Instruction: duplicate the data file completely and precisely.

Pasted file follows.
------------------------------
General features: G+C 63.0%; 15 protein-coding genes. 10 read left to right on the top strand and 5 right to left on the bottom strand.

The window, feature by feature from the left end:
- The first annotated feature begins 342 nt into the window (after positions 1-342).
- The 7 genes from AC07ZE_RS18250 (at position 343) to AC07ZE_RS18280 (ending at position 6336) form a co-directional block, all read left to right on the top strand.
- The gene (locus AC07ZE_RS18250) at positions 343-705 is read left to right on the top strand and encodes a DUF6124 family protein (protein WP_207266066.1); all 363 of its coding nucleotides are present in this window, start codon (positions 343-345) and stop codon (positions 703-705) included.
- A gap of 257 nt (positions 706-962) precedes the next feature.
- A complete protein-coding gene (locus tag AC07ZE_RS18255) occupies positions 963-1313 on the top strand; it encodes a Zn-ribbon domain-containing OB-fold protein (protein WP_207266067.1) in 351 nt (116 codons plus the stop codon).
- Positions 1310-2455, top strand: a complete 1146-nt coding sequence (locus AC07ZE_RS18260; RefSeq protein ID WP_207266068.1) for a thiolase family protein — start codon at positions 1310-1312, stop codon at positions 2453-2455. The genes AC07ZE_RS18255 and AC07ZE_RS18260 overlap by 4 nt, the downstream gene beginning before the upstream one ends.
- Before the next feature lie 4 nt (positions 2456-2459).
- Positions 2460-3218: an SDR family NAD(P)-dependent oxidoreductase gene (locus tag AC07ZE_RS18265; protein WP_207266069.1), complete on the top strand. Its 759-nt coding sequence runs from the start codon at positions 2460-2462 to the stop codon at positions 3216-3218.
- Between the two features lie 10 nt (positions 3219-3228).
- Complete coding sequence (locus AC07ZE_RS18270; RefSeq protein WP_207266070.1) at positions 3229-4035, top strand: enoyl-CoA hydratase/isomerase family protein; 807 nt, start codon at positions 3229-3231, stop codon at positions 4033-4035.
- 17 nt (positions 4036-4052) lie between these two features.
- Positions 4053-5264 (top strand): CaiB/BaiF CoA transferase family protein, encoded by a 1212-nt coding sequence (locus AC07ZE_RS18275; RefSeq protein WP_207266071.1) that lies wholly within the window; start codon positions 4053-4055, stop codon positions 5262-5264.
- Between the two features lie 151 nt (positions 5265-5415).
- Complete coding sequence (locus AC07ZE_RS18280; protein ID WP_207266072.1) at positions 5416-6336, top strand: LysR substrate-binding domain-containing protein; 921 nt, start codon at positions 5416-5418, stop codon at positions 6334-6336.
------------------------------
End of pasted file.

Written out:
General features: G+C 63.0%; 15 protein-coding genes. 10 read left to right on the top strand and 5 right to left on the bottom strand.

The window, feature by feature from the left end:
- The first annotated feature begins 342 nt into the window (after positions 1-342).
- The 7 genes from AC07ZE_RS18250 (at position 343) to AC07ZE_RS18280 (ending at position 6336) form a co-directional block, all read left to right on the top strand.
- The gene (locus AC07ZE_RS18250) at positions 343-705 is read left to right on the top strand and encodes a DUF6124 family protein (protein WP_207266066.1); all 363 of its coding nucleotides are present in this window, start codon (positions 343-345) and stop codon (positions 703-705) included.
- A gap of 257 nt (positions 706-962) precedes the next feature.
- A complete protein-coding gene (locus tag AC07ZE_RS18255) occupies positions 963-1313 on the top strand; it encodes a Zn-ribbon domain-containing OB-fold protein (protein WP_207266067.1) in 351 nt (116 codons plus the stop codon).
- Positions 1310-2455, top strand: a complete 1146-nt coding sequence (locus AC07ZE_RS18260; RefSeq protein ID WP_207266068.1) for a thiolase family protein — start codon at positions 1310-1312, stop codon at positions 2453-2455. The genes AC07ZE_RS18255 and AC07ZE_RS18260 overlap by 4 nt, the downstream gene beginning before the upstream one ends.
- Before the next feature lie 4 nt (positions 2456-2459).
- Positions 2460-3218: an SDR family NAD(P)-dependent oxidoreductase gene (locus tag AC07ZE_RS18265; protein WP_207266069.1), complete on the top strand. Its 759-nt coding sequence runs from the start codon at positions 2460-2462 to the stop codon at positions 3216-3218.
- Between the two features lie 10 nt (positions 3219-3228).
- Complete coding sequence (locus AC07ZE_RS18270; RefSeq protein WP_207266070.1) at positions 3229-4035, top strand: enoyl-CoA hydratase/isomerase family protein; 807 nt, start codon at positions 3229-3231, stop codon at positions 4033-4035.
- 17 nt (positions 4036-4052) lie between these two features.
- Positions 4053-5264 (top strand): CaiB/BaiF CoA transferase family protein, encoded by a 1212-nt coding sequence (locus AC07ZE_RS18275; RefSeq protein WP_207266071.1) that lies wholly within the window; start codon positions 4053-4055, stop codon positions 5262-5264.
- Between the two features lie 151 nt (positions 5265-5415).
- Complete coding sequence (locus AC07ZE_RS18280; protein ID WP_207266072.1) at positions 5416-6336, top strand: LysR substrate-binding domain-containing protein; 921 nt, start codon at positions 5416-5418, stop codon at positions 6334-6336.